Pathways to Democracy
Chinese communities argued for their rights, putting them at the forefront of innovations in sustained, peaceful protest.
Chinese communities organised campaigns of resistance to the unfair taxes imposed upon them.
They sent petitions to those in authority, resisted the discriminatory taxes, wrote books arguing their cause, fought legal test cases on the constitutional right of the colony to exclude Chinese citizens, and organised civil disobedience campaigns. In 1859 in Bendigo and Castlemaine thousands of Chinese men offered themselves up for arrest for being unlicenced in a mass protest against the unjust laws.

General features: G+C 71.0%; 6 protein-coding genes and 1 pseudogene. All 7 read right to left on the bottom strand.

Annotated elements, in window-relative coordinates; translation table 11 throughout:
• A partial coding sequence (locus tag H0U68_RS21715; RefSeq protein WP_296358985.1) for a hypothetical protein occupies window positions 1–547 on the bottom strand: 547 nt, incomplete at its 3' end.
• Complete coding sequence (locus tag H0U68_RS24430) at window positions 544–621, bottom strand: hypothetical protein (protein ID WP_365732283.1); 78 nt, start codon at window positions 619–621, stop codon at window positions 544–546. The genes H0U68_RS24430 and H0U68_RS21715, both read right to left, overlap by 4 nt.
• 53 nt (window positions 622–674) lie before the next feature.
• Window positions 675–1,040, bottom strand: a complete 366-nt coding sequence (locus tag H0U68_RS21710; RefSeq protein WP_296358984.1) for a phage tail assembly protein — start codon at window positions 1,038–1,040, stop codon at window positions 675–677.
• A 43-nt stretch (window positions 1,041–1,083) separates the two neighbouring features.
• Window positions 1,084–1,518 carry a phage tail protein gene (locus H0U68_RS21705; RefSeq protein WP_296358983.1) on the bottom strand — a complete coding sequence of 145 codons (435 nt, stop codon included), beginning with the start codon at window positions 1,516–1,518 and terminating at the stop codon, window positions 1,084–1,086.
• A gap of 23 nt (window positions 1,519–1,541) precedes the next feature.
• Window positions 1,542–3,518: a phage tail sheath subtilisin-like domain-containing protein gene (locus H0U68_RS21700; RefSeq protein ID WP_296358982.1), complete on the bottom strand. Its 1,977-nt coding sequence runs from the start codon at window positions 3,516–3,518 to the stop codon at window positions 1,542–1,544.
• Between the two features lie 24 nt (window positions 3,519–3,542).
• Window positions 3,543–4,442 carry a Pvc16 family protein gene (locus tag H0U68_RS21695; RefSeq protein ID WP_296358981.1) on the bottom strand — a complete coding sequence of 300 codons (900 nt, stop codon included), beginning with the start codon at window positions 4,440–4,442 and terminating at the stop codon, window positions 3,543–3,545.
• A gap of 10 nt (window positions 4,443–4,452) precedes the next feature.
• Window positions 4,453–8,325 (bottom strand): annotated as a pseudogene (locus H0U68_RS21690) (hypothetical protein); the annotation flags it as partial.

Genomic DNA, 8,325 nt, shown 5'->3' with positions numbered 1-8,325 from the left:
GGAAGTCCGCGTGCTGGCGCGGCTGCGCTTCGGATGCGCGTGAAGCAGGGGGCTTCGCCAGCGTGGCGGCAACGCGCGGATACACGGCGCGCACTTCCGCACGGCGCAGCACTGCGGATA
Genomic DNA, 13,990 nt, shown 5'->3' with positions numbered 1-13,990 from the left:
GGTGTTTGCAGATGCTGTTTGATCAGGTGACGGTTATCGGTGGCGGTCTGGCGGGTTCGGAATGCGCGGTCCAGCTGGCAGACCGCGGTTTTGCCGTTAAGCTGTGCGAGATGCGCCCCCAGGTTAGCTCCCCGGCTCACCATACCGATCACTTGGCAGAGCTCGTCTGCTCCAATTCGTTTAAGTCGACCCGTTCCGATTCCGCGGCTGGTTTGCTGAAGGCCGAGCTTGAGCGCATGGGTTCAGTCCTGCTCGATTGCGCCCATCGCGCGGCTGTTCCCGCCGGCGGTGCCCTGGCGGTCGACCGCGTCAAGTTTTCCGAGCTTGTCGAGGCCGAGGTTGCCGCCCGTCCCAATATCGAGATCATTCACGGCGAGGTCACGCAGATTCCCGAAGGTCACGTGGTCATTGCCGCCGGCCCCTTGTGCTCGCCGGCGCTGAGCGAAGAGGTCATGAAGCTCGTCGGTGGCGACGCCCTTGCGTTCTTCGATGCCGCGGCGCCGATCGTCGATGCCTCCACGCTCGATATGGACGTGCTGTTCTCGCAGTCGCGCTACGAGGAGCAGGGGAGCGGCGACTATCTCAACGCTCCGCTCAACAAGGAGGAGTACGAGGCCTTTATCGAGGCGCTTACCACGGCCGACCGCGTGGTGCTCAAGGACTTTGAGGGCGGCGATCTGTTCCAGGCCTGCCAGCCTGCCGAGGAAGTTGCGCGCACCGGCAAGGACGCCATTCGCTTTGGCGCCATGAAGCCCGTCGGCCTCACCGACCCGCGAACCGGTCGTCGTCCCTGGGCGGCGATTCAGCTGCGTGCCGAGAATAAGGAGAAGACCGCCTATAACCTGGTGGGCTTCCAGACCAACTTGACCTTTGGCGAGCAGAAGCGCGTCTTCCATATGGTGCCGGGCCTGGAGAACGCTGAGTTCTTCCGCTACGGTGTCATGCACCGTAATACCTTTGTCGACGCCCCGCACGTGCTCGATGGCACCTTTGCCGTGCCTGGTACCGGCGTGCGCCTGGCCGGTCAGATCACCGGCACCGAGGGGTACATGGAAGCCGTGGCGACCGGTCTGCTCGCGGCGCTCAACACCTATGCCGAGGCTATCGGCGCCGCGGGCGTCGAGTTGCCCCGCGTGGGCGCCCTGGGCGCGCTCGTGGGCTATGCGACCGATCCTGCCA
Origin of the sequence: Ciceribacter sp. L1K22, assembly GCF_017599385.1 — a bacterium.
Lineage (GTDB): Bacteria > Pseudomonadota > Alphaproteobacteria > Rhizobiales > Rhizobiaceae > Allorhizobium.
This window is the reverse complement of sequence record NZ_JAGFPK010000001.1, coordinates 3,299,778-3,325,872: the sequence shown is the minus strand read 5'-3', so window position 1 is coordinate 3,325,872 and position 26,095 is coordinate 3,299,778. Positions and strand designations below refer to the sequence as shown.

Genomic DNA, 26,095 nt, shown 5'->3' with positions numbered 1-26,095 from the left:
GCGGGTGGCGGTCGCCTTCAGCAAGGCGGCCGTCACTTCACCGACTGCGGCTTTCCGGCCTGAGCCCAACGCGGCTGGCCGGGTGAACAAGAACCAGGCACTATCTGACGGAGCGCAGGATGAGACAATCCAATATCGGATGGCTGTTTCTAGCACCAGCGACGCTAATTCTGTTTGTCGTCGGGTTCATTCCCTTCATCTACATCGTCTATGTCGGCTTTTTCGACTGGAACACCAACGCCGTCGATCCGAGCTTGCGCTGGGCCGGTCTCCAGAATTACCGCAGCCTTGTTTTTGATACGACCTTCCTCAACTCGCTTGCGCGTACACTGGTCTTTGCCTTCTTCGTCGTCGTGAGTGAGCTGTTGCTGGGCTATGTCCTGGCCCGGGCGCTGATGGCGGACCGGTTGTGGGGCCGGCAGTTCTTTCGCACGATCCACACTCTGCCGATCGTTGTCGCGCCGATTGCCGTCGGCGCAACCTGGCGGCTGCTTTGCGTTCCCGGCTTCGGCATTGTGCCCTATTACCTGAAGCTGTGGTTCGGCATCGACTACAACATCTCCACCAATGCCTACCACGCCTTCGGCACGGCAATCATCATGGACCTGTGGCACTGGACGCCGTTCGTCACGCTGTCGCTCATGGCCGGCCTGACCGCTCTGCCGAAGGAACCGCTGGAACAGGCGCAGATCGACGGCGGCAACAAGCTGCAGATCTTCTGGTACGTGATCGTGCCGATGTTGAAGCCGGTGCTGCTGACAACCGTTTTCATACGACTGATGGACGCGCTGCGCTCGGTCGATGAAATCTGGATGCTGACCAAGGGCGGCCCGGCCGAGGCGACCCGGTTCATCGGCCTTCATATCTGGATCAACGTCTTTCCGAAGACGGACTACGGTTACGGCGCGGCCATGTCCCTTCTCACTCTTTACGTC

Pictured is a detail of the front page of a petition to Governor Barkly which was signed at a meeting of over 800 Ballarat residents who opposed the Act to Regulate the Chinese Population in Victoria.
Six months later they sent another, revealing the impact the Act was having on their lives.
According to newspaper reports, the petition was signed by seven Chinese in English and about 1,400 individuals in Chinese characters. Forty-five influential Ballarat Europeans, including Ballarat’s Chinese Protector, William Henry Foster, supported the Chinese petition with a testimonial to their good character.
With thanks to the Museum of Australian Democracy at Eureka 'Chinese Fortunes' curator Cash Brown.